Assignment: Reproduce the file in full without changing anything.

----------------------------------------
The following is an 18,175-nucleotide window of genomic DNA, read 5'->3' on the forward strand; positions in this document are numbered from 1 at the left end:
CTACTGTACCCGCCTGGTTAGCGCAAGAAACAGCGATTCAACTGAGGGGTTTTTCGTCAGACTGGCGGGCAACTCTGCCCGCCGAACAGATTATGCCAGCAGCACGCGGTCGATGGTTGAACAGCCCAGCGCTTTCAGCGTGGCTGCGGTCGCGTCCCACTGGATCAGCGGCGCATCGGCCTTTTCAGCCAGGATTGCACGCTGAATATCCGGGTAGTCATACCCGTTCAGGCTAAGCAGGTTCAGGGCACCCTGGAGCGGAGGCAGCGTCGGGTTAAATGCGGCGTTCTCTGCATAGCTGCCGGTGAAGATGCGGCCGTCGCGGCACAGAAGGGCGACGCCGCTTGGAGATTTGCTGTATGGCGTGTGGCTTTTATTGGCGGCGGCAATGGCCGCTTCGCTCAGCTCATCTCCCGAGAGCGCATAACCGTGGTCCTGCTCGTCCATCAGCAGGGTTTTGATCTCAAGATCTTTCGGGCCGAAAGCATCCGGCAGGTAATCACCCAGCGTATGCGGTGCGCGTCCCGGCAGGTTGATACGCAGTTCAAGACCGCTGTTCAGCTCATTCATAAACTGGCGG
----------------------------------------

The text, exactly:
The following is an 18,175-nucleotide window of genomic DNA, read 5'->3' on the forward strand; positions in this document are numbered from 1 at the left end:
CTACTGTACCCGCCTGGTTAGCGCAAGAAACAGCGATTCAACTGAGGGGTTTTTCGTCAGACTGGCGGGCAACTCTGCCCGCCGAACAGATTATGCCAGCAGCACGCGGTCGATGGTTGAACAGCCCAGCGCTTTCAGCGTGGCTGCGGTCGCGTCCCACTGGATCAGCGGCGCATCGGCCTTTTCAGCCAGGATTGCACGCTGAATATCCGGGTAGTCATACCCGTTCAGGCTAAGCAGGTTCAGGGCACCCTGGAGCGGAGGCAGCGTCGGGTTAAATGCGGCGTTCTCTGCATAGCTGCCGGTGAAGATGCGGCCGTCGCGGCACAGAAGGGCGACGCCGCTTGGAGATTTGCTGTATGGCGTGTGGCTTTTATTGGCGGCGGCAATGGCCGCTTCGCTCAGCTCATCTCCCGAGAGCGCATAACCGTGGTCCTGCTCGTCCATCAGCAGGGTTTTGATCTCAAGATCTTTCGGGCCGAAAGCATCCGGCAGGTAATCACCCAGCGTATGCGGTGCGCGTCCCGGCAGGTTGATACGCAGTTCAAGACCGCTGTTCAGCTCATTCATAAACTGGCGG